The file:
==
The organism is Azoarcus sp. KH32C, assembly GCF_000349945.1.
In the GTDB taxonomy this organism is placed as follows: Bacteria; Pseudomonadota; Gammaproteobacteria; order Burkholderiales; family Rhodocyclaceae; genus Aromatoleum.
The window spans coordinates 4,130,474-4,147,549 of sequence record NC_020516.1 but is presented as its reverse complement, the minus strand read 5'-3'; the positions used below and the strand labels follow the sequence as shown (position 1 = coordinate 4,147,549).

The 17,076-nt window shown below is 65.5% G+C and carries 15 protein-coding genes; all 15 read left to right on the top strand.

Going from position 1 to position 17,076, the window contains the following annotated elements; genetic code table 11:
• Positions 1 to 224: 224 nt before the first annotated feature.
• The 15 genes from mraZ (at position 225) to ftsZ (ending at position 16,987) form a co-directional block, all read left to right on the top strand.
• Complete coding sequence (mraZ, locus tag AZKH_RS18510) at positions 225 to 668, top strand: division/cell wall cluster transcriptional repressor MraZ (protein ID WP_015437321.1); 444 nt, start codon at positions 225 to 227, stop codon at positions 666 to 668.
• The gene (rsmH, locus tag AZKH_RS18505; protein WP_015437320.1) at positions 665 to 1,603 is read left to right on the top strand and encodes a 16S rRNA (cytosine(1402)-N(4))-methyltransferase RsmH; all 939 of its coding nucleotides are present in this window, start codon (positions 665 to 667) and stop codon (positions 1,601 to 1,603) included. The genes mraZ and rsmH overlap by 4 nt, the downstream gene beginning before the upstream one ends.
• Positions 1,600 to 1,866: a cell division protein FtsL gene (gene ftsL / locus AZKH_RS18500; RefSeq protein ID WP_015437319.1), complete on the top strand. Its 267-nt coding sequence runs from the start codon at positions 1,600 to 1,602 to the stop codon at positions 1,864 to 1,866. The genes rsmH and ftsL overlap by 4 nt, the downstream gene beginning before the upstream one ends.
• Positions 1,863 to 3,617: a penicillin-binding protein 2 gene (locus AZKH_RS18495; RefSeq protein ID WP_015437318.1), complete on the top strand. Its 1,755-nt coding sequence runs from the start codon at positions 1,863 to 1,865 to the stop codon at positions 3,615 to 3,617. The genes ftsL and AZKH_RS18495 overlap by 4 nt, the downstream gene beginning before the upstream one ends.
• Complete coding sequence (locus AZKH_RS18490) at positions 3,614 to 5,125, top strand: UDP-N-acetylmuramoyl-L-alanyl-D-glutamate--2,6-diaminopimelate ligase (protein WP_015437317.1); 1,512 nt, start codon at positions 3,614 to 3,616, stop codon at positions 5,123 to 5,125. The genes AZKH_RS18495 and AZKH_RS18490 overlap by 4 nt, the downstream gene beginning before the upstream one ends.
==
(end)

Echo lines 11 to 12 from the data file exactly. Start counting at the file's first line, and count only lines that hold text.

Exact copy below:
• Positions 1,863 to 3,617: a penicillin-binding protein 2 gene (locus AZKH_RS18495; RefSeq protein ID WP_015437318.1), complete on the top strand. Its 1,755-nt coding sequence runs from the start codon at positions 1,863 to 1,865 to the stop codon at positions 3,615 to 3,617. The genes ftsL and AZKH_RS18495 overlap by 4 nt, the downstream gene beginning before the upstream one ends.
• Complete coding sequence (locus AZKH_RS18490) at positions 3,614 to 5,125, top strand: UDP-N-acetylmuramoyl-L-alanyl-D-glutamate--2,6-diaminopimelate ligase (protein WP_015437317.1); 1,512 nt, start codon at positions 3,614 to 3,616, stop codon at positions 5,123 to 5,125. The genes AZKH_RS18495 and AZKH_RS18490 overlap by 4 nt, the downstream gene beginning before the upstream one ends.